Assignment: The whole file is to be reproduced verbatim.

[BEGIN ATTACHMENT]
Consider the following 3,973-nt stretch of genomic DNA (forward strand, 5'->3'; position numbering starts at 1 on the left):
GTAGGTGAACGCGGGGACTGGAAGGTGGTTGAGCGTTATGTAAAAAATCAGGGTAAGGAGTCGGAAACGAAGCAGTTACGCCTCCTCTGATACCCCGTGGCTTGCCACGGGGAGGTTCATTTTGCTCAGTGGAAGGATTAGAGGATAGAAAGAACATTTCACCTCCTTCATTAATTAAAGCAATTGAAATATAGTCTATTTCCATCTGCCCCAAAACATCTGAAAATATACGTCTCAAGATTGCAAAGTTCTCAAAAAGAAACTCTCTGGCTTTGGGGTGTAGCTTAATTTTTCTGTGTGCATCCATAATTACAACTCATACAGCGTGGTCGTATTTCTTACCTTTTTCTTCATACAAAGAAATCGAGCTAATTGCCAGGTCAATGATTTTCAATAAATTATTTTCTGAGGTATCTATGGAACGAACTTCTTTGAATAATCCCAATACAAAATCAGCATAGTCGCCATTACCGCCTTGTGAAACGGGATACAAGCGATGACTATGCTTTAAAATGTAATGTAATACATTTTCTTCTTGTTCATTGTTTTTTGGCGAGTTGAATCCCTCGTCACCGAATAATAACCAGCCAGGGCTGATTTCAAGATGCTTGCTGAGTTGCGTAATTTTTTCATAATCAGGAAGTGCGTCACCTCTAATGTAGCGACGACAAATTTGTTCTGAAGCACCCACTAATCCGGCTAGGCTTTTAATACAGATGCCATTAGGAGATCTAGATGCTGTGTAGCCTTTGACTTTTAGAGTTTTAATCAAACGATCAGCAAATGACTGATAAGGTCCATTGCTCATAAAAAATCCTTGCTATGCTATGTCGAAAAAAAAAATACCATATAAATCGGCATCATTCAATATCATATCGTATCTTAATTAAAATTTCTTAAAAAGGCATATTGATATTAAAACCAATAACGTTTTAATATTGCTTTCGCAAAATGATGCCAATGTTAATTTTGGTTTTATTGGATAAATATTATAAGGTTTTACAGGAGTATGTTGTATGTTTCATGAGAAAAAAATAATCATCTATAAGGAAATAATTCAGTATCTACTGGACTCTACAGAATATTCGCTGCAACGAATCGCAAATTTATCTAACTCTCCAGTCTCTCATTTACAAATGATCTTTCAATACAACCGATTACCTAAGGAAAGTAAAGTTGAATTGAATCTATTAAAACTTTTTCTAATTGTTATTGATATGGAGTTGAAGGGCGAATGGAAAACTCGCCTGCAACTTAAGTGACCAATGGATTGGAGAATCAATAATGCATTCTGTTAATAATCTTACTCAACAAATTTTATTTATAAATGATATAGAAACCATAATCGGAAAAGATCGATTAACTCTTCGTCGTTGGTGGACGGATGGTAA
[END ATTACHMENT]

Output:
Consider the following 3,973-nt stretch of genomic DNA (forward strand, 5'->3'; position numbering starts at 1 on the left):
GTAGGTGAACGCGGGGACTGGAAGGTGGTTGAGCGTTATGTAAAAAATCAGGGTAAGGAGTCGGAAACGAAGCAGTTACGCCTCCTCTGATACCCCGTGGCTTGCCACGGGGAGGTTCATTTTGCTCAGTGGAAGGATTAGAGGATAGAAAGAACATTTCACCTCCTTCATTAATTAAAGCAATTGAAATATAGTCTATTTCCATCTGCCCCAAAACATCTGAAAATATACGTCTCAAGATTGCAAAGTTCTCAAAAAGAAACTCTCTGGCTTTGGGGTGTAGCTTAATTTTTCTGTGTGCATCCATAATTACAACTCATACAGCGTGGTCGTATTTCTTACCTTTTTCTTCATACAAAGAAATCGAGCTAATTGCCAGGTCAATGATTTTCAATAAATTATTTTCTGAGGTATCTATGGAACGAACTTCTTTGAATAATCCCAATACAAAATCAGCATAGTCGCCATTACCGCCTTGTGAAACGGGATACAAGCGATGACTATGCTTTAAAATGTAATGTAATACATTTTCTTCTTGTTCATTGTTTTTTGGCGAGTTGAATCCCTCGTCACCGAATAATAACCAGCCAGGGCTGATTTCAAGATGCTTGCTGAGTTGCGTAATTTTTTCATAATCAGGAAGTGCGTCACCTCTAATGTAGCGACGACAAATTTGTTCTGAAGCACCCACTAATCCGGCTAGGCTTTTAATACAGATGCCATTAGGAGATCTAGATGCTGTGTAGCCTTTGACTTTTAGAGTTTTAATCAAACGATCAGCAAATGACTGATAAGGTCCATTGCTCATAAAAAATCCTTGCTATGCTATGTCGAAAAAAAAAATACCATATAAATCGGCATCATTCAATATCATATCGTATCTTAATTAAAATTTCTTAAAAAGGCATATTGATATTAAAACCAATAACGTTTTAATATTGCTTTCGCAAAATGATGCCAATGTTAATTTTGGTTTTATTGGATAAATATTATAAGGTTTTACAGGAGTATGTTGTATGTTTCATGAGAAAAAAATAATCATCTATAAGGAAATAATTCAGTATCTACTGGACTCTACAGAATATTCGCTGCAACGAATCGCAAATTTATCTAACTCTCCAGTCTCTCATTTACAAATGATCTTTCAATACAACCGATTACCTAAGGAAAGTAAAGTTGAATTGAATCTATTAAAACTTTTTCTAATTGTTATTGATATGGAGTTGAAGGGCGAATGGAAAACTCGCCTGCAACTTAAGTGACCAATGGATTGGAGAATCAATAATGCATTCTGTTAATAATCTTACTCAACAAATTTTATTTATAAATGATATAGAAACCATAATCGGAAAAGATCGATTAACTCTTCGTCGTTGGTGGACGGATGGTAA